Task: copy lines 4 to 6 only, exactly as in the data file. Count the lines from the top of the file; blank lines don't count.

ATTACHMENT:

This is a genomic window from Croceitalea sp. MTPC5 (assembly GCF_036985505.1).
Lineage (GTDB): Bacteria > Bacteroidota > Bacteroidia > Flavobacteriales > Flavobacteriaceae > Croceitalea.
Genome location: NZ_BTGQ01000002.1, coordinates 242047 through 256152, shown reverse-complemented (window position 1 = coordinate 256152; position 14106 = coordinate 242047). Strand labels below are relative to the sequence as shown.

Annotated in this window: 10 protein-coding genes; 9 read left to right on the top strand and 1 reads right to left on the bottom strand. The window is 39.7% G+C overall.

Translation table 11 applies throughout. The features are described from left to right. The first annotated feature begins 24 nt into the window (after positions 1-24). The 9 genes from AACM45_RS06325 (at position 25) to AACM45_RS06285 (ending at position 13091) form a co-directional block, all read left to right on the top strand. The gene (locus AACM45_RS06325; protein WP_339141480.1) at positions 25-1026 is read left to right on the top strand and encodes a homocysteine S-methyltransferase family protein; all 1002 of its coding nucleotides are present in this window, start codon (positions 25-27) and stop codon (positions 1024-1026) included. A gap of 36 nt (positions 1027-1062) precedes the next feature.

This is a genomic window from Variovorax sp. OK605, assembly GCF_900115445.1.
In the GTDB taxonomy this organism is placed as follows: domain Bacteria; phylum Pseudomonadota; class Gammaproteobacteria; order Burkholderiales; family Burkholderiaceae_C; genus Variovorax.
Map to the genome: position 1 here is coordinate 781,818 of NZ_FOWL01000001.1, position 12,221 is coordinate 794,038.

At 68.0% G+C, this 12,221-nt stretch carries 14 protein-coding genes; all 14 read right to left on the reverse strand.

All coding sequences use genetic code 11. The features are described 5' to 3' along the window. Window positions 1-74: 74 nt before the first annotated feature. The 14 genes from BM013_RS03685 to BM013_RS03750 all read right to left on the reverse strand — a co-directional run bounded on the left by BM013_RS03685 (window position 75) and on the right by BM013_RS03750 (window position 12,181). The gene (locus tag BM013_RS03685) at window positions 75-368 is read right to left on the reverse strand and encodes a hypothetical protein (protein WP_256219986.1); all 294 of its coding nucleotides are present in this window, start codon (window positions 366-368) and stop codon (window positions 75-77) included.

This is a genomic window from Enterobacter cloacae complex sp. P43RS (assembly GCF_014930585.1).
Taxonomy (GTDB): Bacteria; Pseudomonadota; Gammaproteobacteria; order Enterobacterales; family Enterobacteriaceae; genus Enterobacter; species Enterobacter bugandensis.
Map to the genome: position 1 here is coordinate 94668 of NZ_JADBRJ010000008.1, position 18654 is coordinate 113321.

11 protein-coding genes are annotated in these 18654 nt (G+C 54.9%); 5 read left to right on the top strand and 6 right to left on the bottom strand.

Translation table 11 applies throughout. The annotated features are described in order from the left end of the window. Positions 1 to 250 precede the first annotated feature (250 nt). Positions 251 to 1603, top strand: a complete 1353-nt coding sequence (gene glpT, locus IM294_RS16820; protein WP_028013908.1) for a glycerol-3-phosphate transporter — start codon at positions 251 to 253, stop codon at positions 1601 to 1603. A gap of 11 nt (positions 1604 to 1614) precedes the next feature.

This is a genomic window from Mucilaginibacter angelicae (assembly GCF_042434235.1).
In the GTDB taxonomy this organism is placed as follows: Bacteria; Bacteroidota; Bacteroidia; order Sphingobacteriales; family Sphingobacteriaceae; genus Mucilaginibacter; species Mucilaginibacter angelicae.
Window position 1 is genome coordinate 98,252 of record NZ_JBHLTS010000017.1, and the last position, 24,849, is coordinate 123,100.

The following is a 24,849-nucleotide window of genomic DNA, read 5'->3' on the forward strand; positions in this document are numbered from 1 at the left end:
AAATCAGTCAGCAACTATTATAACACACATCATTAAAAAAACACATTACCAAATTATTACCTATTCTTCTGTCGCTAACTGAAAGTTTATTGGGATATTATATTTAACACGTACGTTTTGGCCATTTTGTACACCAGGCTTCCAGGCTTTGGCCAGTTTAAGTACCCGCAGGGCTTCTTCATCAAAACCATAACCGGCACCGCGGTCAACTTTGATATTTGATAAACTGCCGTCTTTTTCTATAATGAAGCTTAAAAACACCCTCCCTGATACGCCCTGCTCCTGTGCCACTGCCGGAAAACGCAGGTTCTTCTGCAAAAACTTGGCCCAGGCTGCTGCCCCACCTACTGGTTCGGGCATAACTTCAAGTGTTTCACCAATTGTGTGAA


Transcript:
Annotated in this window: 10 protein-coding genes; 9 read left to right on the top strand and 1 reads right to left on the bottom strand. The window is 39.7% G+C overall.

Translation table 11 applies throughout. The features are described from left to right. The first annotated feature begins 24 nt into the window (after positions 1-24). The 9 genes from AACM45_RS06325 (at position 25) to AACM45_RS06285 (ending at position 13091) form a co-directional block, all read left to right on the top strand. The gene (locus AACM45_RS06325; protein WP_339141480.1) at positions 25-1026 is read left to right on the top strand and encodes a homocysteine S-methyltransferase family protein; all 1002 of its coding nucleotides are present in this window, start codon (positions 25-27) and stop codon (positions 1024-1026) included. A gap of 36 nt (positions 1027-1062) precedes the next feature.

This is a genomic window from Variovorax sp. OK605, assembly GCF_900115445.1.